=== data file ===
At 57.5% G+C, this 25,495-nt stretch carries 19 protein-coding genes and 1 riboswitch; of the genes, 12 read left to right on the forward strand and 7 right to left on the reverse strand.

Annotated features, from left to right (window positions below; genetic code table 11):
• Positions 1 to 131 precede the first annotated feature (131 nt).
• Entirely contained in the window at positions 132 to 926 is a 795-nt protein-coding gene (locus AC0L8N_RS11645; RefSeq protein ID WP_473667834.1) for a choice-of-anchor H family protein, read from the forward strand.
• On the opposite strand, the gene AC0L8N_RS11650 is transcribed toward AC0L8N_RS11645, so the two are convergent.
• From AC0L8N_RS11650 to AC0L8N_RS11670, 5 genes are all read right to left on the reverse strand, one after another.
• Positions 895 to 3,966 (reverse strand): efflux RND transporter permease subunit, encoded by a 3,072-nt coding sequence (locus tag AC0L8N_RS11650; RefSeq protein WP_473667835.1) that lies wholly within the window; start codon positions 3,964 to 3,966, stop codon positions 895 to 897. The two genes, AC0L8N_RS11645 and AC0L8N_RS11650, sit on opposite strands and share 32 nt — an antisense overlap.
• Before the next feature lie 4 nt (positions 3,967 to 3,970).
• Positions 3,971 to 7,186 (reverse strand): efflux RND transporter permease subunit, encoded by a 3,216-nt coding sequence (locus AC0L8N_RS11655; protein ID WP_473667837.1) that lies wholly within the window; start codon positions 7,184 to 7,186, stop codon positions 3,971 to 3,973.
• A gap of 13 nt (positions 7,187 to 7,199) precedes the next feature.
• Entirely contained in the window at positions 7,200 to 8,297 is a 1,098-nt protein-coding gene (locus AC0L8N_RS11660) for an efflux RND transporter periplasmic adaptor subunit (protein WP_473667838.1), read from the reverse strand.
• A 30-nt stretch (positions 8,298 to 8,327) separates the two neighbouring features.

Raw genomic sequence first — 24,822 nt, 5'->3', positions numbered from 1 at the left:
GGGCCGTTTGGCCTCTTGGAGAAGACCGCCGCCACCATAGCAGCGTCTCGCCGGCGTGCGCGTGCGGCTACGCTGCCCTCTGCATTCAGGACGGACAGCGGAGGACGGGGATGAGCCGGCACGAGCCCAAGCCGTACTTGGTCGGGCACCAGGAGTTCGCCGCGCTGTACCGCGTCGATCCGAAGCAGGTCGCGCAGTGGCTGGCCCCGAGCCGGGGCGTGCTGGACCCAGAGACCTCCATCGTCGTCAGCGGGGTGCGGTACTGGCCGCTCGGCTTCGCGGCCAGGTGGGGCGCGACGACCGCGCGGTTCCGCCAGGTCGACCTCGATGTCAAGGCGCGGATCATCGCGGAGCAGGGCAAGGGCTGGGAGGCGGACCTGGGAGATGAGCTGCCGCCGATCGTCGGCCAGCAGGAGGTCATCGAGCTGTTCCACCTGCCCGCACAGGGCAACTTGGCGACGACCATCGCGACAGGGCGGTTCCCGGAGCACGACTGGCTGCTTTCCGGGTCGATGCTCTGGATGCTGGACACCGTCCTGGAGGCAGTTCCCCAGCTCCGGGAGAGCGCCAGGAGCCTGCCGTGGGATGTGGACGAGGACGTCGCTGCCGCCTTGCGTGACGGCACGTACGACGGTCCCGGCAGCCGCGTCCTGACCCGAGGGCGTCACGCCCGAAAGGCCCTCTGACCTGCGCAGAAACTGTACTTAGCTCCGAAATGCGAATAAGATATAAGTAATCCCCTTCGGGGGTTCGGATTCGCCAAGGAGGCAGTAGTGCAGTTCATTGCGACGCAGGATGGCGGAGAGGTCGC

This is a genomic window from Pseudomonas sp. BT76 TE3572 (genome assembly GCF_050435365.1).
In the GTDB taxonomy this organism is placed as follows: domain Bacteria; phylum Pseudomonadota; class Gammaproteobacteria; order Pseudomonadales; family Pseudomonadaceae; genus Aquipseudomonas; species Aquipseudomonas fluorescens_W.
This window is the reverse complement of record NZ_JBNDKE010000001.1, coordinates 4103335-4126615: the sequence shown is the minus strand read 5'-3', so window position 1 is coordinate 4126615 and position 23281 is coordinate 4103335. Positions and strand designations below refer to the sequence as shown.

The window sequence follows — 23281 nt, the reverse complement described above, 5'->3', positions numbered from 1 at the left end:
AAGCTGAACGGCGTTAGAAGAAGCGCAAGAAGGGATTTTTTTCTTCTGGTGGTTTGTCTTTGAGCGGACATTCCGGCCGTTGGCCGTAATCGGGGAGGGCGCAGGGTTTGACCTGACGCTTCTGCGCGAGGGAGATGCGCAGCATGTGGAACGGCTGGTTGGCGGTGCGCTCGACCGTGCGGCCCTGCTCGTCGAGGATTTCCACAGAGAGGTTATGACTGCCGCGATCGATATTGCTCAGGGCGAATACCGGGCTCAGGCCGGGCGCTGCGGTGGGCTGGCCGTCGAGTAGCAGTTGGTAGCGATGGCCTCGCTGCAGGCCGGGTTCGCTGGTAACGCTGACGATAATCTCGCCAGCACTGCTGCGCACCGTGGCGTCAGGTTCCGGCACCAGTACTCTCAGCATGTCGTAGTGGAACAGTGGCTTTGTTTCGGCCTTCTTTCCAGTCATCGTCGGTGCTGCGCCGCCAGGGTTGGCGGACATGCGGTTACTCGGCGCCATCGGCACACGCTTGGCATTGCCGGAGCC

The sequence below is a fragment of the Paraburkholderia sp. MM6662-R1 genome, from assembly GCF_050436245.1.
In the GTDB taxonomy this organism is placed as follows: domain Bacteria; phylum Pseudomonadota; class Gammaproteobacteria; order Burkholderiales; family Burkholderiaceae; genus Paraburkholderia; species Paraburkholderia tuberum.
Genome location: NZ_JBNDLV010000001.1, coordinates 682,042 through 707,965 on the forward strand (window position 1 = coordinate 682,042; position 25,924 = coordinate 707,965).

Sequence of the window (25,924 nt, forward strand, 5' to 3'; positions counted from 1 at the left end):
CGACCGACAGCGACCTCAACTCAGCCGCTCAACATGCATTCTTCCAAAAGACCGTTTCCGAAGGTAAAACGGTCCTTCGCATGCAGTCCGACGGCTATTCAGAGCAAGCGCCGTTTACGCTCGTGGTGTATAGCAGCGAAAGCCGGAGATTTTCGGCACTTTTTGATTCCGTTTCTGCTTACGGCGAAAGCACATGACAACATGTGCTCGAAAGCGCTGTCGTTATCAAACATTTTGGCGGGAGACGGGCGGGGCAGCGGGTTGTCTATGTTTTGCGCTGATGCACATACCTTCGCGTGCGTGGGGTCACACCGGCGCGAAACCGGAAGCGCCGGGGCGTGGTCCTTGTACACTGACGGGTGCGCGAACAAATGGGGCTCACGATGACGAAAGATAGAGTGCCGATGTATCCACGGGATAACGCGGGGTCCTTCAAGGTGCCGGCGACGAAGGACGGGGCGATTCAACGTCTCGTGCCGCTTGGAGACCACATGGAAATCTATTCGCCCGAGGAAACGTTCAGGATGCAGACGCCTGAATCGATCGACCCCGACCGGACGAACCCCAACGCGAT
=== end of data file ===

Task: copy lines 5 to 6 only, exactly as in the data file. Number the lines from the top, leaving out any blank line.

• On the opposite strand, the gene AC0L8N_RS11650 is transcribed toward AC0L8N_RS11645, so the two are convergent.
• From AC0L8N_RS11650 to AC0L8N_RS11670, 5 genes are all read right to left on the reverse strand, one after another.